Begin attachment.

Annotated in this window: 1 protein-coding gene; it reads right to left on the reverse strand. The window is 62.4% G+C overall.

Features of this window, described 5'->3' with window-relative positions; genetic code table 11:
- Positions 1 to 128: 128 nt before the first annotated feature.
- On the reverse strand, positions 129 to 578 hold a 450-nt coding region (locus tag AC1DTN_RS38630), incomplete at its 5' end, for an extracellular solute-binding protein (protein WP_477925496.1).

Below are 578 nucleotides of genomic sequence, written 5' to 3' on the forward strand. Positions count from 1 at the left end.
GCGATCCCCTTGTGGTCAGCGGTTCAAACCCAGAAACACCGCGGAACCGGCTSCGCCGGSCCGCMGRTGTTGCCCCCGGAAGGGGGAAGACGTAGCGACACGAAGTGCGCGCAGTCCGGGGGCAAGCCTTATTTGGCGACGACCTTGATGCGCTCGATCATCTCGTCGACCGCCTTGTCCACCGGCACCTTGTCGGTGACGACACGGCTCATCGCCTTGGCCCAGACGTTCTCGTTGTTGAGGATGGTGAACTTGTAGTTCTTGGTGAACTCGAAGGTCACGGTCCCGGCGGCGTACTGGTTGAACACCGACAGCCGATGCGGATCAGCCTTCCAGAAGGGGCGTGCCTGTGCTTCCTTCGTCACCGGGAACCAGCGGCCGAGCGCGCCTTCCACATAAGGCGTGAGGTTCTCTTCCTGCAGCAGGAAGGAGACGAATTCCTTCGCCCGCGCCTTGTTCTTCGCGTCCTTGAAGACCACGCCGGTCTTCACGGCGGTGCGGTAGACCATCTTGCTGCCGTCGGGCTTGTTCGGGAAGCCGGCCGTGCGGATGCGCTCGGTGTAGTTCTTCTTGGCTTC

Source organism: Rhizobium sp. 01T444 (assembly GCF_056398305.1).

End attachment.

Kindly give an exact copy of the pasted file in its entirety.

Annotated in this window: 1 protein-coding gene; it reads right to left on the reverse strand. The window is 62.4% G+C overall.

Features of this window, described 5'->3' with window-relative positions; genetic code table 11:
- Positions 1 to 128: 128 nt before the first annotated feature.
- On the reverse strand, positions 129 to 578 hold a 450-nt coding region (locus tag AC1DTN_RS38630), incomplete at its 5' end, for an extracellular solute-binding protein (protein WP_477925496.1).

Below are 578 nucleotides of genomic sequence, written 5' to 3' on the forward strand. Positions count from 1 at the left end.
GCGATCCCCTTGTGGTCAGCGGTTCAAACCCAGAAACACCGCGGAACCGGCTSCGCCGGSCCGCMGRTGTTGCCCCCGGAAGGGGGAAGACGTAGCGACACGAAGTGCGCGCAGTCCGGGGGCAAGCCTTATTTGGCGACGACCTTGATGCGCTCGATCATCTCGTCGACCGCCTTGTCCACCGGCACCTTGTCGGTGACGACACGGCTCATCGCCTTGGCCCAGACGTTCTCGTTGTTGAGGATGGTGAACTTGTAGTTCTTGGTGAACTCGAAGGTCACGGTCCCGGCGGCGTACTGGTTGAACACCGACAGCCGATGCGGATCAGCCTTCCAGAAGGGGCGTGCCTGTGCTTCCTTCGTCACCGGGAACCAGCGGCCGAGCGCGCCTTCCACATAAGGCGTGAGGTTCTCTTCCTGCAGCAGGAAGGAGACGAATTCCTTCGCCCGCGCCTTGTTCTTCGCGTCCTTGAAGACCACGCCGGTCTTCACGGCGGTGCGGTAGACCATCTTGCTGCCGTCGGGCTTGTTCGGGAAGCCGGCCGTGCGGATGCGCTCGGTGTAGTTCTTCTTGGCTTC

Source organism: Rhizobium sp. 01T444 (assembly GCF_056398305.1).